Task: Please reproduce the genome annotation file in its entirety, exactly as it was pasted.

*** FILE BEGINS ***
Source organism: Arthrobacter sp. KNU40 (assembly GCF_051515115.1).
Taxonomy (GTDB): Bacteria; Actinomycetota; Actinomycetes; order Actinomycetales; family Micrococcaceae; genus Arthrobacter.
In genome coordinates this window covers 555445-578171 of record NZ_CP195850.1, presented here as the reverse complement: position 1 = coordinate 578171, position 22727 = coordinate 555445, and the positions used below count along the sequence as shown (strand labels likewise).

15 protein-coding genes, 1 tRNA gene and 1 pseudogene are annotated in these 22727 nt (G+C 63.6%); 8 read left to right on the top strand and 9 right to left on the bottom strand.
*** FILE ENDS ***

Source organism: Arthrobacter sp. KNU40 (assembly GCF_051515115.1).
Taxonomy (GTDB): Bacteria; Actinomycetota; Actinomycetes; order Actinomycetales; family Micrococcaceae; genus Arthrobacter.
In genome coordinates this window covers 555445-578171 of record NZ_CP195850.1, presented here as the reverse complement: position 1 = coordinate 578171, position 22727 = coordinate 555445, and the positions used below count along the sequence as shown (strand labels likewise).

15 protein-coding genes, 1 tRNA gene and 1 pseudogene are annotated in these 22727 nt (G+C 63.6%); 8 read left to right on the top strand and 9 right to left on the bottom strand.